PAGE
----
Before the Pluto Flyby: What Has New Horizons Seen So Far?

From launch to the scheduled flyby on July 14, New Horizons has sent back images of Jupiter and its moon Io, Neptune, and now Pluto and its moon Charon.
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Before the Pluto Flyby: What Has New Horizons Seen So Far? NASA/JHUAPL/SwRI

NASA's New Horizons mission is scheduled to make history with the first-ever flyby of Pluto on Tuesday morning at 7:49 a.m. Eastern time. Launched in January 2006, the spacecraft has been on course for nearly nine and a half years to reach its primary target; at the time of the flyby, it will have traveled for 3,462 days.

Along the way, New Horizons has captured images of Jupiter and its closest moon, Io; a faraway snapshot of Neptune; and increasingly detailed images of Pluto and its largest moon, Charon.

The images and data that have returned so far are "already mouthwatering," said Alan Stern, principal investigator for New Horizons, during a Monday morning press conference just one day ahead of the historic event. NASA will release additional images over the next several days of the Pluto system, which Stern called "enchanting in its strangeness [and] its alien beauty."

The resolution of images New Horizons can capture will continue to improve dramatically during the countdown to the closest approach, when the spacecraft will be 7,750 miles from Pluto's surface. Within 24 hours, image resolution will go from 15 kilometers per pixel to less than 100 meters per pixel, Stern explained. If you were flying that distance above New York City with New Horizons's imaging capabilities, you would be able to distinguish the individual ponds in Central Park, according to project scientist Hal Weaver.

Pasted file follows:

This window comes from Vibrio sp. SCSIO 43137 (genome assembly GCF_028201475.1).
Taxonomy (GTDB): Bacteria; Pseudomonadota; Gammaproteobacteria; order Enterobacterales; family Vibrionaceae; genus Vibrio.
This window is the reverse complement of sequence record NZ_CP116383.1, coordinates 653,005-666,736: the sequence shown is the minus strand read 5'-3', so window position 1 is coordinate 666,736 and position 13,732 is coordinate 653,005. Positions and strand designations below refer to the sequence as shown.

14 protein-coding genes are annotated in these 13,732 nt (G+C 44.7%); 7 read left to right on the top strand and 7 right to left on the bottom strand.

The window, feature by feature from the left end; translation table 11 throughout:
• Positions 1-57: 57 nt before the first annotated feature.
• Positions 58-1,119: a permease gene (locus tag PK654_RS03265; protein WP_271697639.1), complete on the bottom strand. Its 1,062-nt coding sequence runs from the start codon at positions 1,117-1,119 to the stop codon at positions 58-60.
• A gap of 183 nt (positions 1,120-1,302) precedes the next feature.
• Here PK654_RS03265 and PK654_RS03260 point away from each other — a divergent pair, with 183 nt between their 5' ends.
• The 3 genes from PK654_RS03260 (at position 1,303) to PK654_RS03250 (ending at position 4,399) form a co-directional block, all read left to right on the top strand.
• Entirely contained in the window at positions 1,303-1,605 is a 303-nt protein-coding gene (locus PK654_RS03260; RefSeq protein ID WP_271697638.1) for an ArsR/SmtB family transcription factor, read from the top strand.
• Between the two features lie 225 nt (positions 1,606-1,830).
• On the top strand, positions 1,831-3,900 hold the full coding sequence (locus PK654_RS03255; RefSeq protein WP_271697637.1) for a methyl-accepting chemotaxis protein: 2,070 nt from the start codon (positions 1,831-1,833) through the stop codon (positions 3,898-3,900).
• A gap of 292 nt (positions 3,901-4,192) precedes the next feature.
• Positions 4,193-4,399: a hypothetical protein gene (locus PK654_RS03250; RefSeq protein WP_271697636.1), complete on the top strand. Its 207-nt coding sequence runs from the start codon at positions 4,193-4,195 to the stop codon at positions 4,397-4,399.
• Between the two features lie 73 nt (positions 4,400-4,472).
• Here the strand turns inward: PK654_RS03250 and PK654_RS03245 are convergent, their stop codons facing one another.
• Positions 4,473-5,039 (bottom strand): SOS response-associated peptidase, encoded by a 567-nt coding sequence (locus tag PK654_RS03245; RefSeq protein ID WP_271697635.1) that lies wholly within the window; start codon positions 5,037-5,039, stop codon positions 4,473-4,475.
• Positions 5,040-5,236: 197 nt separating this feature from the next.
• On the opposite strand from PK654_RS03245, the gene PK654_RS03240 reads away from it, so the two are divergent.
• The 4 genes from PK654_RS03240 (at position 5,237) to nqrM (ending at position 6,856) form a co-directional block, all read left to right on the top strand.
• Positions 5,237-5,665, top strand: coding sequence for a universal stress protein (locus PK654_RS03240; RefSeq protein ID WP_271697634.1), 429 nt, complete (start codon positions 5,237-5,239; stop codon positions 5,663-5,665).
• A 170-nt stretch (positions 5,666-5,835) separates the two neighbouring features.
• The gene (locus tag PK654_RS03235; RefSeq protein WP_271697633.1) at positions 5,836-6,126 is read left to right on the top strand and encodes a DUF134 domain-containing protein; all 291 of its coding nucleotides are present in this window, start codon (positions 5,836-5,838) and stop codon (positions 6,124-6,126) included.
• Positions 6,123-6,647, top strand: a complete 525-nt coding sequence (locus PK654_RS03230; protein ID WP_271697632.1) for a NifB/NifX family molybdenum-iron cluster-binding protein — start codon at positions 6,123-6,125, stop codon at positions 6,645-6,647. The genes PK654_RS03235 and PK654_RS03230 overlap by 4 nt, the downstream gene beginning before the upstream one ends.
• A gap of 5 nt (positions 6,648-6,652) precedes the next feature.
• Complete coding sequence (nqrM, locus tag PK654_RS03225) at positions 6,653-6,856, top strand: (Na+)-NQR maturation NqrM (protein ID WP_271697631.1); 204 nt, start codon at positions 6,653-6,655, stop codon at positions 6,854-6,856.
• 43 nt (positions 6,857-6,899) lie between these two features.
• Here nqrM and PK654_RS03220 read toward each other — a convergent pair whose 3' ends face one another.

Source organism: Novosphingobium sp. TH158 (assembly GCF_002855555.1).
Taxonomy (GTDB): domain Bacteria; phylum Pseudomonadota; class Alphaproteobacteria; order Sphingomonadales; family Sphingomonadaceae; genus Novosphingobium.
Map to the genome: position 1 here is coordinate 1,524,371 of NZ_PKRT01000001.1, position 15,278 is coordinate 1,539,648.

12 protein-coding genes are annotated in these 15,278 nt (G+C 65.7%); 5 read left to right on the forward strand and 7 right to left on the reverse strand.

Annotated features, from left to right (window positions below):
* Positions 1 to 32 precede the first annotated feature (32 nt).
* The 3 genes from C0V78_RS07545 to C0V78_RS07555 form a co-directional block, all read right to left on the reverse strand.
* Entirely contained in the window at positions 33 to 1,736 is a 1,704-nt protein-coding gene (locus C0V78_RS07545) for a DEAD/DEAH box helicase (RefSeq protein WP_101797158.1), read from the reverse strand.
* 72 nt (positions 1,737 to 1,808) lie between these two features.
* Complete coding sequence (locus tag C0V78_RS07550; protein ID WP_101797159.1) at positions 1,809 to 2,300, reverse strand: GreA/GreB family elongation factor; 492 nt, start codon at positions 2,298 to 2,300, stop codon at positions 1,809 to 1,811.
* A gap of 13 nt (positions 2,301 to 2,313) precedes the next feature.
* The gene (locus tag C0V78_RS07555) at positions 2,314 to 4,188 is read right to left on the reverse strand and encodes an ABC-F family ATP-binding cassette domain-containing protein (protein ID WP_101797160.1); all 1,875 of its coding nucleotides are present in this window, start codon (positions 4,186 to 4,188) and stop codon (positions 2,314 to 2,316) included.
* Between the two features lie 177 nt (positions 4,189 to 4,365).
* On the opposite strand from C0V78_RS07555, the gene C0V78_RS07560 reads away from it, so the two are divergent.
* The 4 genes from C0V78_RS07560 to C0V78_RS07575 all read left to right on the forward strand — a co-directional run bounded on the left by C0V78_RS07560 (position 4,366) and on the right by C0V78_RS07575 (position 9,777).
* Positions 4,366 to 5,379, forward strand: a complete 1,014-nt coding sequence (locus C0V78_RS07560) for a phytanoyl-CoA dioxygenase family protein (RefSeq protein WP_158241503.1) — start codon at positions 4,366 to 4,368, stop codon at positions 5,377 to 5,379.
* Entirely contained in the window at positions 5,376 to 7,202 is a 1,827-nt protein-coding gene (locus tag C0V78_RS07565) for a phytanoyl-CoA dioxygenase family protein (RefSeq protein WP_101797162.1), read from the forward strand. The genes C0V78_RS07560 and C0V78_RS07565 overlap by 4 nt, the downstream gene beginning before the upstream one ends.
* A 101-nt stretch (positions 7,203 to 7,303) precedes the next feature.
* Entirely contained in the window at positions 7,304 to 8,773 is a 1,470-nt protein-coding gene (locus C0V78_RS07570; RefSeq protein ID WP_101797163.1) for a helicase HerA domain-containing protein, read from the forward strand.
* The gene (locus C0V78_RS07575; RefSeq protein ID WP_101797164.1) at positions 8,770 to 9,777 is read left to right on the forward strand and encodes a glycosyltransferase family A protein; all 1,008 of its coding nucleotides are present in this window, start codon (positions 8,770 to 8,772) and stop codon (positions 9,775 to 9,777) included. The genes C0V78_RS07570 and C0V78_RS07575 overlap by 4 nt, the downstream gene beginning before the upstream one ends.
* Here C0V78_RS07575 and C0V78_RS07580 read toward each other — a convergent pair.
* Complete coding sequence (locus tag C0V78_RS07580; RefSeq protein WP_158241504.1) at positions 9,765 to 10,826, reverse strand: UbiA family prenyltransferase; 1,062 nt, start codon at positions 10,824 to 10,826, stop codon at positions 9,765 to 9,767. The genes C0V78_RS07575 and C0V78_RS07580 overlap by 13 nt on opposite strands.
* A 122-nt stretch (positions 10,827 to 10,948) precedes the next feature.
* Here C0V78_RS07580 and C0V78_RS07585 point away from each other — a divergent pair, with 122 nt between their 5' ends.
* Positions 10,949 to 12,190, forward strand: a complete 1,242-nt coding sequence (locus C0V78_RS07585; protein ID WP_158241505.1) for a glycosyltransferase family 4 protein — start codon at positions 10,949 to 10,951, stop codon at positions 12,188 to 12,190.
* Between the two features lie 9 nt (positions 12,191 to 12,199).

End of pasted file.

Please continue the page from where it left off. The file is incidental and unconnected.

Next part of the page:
Pluto is one of the largest objects in the Kuiper Belt, the third zone of the solar system beyond the terrestrial planets and the gas giants, Stern said. Since the belt is composed of some of our solar system's most primitive material, according to Weaver, scientists are hoping the images and other information New Horizons collects will provide them with a deeper understanding of the formation and early days of the solar system.

Jim Green, head of planetary science at NASA, told Newsweek last month that the flyby marks the completion of NASA's "initial reconnaissance of the solar system."

The New Horizons spacecraft launched aboard an Atlas V rocket on January 19, 2006, from Cape Canaveral Air Force Station in Florida. The probe is roughly the size of a baby grand piano, according to Jim Green, NASA's head of planetary science. Though it left the Earth's atmosphere at a record speed of roughly 10 miles per second, the journey to its primary target would take more than nine years. On July 14, at approximately 7:49 a.m. Eastern time, New Horizons is scheduled to make a historic flyby of the dwarf planet Pluto. Ken Thornsley/NASA